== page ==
Iranian Festivals | Mehregan
A Zoroastrian 'thanksgiving' festival; an ancient Iranian festival of Autumn
Nowrooz (Spring), Yalda (Winter), Mehregan (Autumn), and Tirgan (Summer) comprise the four ancient Pre-Islamic Iranian festivals heralding the changing of seasons.
Mehregan falls on the 196th day of the calendar year (this year Friday 2nd October) and honors Mithra —the god of friendship and covenant. It’s an important festival of the Autumn Equinox, analogous to harvest or thanksgiving festivals.
It was originally a feast honoring the Zoroastrian yazata Mithra. By the 4th century BCE, it was observed as one of the name-day feasts, a form it retains today. Still, in a predominantly Muslim Iran, it is one of the two pre-Islamic festivals that continue to be celebrated by the public at large: Mehrgān, dedicated to Mithra (modern Mehr), and Tirgan, dedicated to Tishtrya (modern Tir).
“Some people have given the preference to Mihragān [over Nowruz, i.e. New Year’s day/Spring Equinox] by as much as they prefer autumn to spring” —Persian astronomer Al-Biruni.
The festival has an abundance of symbolism for nature and revival. Typically, a purple or burgundy-colored cloth is covered by flowers that bud for long periods of time during the year. The sides of this are decorated with dry wild marjoram. Family and friends throw wild marjoram, lotus, and sugar plum seeds over each other’s heads, and copious amounts of sharbat are drunk.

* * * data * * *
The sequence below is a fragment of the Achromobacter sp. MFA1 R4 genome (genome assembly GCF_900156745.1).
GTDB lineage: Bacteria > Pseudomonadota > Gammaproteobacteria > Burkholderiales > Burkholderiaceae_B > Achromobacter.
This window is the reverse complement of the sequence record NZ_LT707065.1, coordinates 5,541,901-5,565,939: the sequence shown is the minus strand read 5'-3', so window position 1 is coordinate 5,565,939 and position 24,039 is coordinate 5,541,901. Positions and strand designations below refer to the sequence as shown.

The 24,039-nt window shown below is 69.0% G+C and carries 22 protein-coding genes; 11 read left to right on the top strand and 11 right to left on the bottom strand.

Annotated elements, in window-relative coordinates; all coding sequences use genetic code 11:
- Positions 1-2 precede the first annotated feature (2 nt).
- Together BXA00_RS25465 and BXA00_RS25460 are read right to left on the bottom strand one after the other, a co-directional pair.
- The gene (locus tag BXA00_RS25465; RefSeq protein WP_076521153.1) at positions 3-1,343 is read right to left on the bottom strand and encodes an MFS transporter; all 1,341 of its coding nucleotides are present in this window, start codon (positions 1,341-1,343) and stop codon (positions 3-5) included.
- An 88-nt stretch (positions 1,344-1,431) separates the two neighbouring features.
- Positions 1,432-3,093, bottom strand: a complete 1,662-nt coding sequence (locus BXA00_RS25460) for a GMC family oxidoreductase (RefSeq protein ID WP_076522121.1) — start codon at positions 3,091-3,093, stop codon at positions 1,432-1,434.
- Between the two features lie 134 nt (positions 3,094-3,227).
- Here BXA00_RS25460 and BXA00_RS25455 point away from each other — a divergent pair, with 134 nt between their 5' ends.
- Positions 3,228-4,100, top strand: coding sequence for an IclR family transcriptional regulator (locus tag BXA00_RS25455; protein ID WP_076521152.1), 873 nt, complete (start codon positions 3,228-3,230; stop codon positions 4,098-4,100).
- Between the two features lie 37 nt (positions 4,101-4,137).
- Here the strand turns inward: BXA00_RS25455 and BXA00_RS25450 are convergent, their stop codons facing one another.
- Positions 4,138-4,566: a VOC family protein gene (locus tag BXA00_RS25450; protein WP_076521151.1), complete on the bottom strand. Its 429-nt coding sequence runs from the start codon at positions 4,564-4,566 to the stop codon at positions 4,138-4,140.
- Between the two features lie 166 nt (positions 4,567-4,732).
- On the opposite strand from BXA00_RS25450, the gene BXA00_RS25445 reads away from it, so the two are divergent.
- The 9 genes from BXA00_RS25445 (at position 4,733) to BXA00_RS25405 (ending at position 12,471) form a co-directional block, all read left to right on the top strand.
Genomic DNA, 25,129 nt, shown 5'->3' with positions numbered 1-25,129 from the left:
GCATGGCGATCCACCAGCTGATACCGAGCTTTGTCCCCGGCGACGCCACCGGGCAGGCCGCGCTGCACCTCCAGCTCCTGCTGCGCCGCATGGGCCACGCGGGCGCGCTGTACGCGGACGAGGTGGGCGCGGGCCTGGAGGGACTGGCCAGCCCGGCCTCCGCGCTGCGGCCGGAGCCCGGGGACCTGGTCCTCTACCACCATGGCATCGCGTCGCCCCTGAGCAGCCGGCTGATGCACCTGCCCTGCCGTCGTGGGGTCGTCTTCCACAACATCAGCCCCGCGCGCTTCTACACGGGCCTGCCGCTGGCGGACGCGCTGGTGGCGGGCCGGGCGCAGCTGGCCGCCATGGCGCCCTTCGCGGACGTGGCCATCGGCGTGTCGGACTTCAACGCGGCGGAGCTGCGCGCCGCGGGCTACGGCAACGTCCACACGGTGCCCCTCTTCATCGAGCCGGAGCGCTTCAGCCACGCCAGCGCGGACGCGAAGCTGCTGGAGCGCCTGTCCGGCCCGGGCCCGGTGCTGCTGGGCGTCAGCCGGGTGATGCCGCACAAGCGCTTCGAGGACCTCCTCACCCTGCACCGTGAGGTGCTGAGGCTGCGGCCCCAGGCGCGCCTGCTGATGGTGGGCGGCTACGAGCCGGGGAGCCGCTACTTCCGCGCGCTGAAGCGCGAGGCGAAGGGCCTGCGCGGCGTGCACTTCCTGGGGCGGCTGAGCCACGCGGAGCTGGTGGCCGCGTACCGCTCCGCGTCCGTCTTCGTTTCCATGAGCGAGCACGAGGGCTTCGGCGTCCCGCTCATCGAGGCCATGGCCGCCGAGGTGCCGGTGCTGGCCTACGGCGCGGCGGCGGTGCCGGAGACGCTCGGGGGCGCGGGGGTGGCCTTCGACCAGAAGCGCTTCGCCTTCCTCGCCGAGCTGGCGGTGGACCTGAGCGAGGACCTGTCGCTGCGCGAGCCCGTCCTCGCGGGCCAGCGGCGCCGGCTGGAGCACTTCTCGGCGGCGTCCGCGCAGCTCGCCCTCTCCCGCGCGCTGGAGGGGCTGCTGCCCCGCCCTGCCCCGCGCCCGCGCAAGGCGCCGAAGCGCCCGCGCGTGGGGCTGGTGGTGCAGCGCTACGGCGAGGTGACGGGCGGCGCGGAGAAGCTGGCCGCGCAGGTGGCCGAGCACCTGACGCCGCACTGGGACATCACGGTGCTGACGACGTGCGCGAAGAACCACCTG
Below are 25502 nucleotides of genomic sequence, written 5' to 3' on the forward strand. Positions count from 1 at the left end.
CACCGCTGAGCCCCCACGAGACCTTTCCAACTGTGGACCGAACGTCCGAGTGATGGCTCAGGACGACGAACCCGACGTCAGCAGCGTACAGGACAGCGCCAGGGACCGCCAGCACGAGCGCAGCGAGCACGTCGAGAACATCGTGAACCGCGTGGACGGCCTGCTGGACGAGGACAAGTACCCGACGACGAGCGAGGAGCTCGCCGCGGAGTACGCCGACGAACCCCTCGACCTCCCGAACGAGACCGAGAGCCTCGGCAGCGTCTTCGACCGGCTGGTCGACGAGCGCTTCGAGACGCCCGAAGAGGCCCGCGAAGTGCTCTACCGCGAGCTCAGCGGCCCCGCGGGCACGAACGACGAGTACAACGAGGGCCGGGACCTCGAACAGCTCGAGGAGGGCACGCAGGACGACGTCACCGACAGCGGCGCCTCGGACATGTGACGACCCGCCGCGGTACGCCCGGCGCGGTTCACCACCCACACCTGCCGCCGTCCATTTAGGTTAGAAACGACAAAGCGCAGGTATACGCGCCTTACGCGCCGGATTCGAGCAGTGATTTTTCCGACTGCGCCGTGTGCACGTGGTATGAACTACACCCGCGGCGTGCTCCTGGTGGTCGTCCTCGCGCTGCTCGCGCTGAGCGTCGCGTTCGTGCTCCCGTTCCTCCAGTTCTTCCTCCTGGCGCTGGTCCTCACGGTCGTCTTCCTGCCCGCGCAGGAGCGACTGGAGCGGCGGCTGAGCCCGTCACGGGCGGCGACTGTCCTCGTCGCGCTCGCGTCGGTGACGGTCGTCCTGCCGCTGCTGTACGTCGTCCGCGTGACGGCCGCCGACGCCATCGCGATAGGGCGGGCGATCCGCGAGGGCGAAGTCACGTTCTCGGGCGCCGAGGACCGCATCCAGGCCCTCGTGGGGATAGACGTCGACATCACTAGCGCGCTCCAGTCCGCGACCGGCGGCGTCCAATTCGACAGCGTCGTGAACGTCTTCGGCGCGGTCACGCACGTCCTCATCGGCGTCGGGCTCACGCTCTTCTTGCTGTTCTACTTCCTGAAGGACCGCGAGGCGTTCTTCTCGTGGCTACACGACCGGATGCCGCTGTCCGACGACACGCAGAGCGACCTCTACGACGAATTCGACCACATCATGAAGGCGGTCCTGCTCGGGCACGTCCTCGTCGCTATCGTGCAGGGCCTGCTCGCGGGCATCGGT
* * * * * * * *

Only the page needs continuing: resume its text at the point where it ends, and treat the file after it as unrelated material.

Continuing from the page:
AU - Rose, Jenny
TI - Festivals and the Calendar
PT - Book Chapter
TA - The Wiley Blackwell Companion to Zoroastrianism
PG - 379-391
AID - https://doi.org/10.1002/9781118785539.ch23 [doi]
4099 - https://onlinelibrary.wiley.com/doi/abs/10.1002/9781118785539.ch23
4100 - https://onlinelibrary.wiley.com/doi/full/10.1002/9781118785539.ch23
AB - Summary Several types of festivals are observed by Zoroastrians. The two main categories comprise seasonal festivals known as gāhānbārs, which appear to derive from an ancient pastoral-agricultural calendar, and festivals celebrating the individual elements of creation and the yazatas associated with them, such as the day of praise to the waters Ābān Yazad Jašan. This chapter considers the historical development of these diverse festivals, and some of the practices attached to them. The variant calendar systems used by Zoroastrians in different parts of the world are also mentioned in relation to the placement of the festivals. There are few contemporary external allusions to Zoroastrian (as “Persian”) festivals from the Seleucid and Parthian periods, apart from Strabo's reference, although Parthian ostraca from the mid-1st century BCE inform us of the continued use of the Avestan calendar, with Avestan month-names and day-names. There are currently three different calendars operating within Parsi communities.
Book of Instructions in the Elements of the Art of Astrology (233).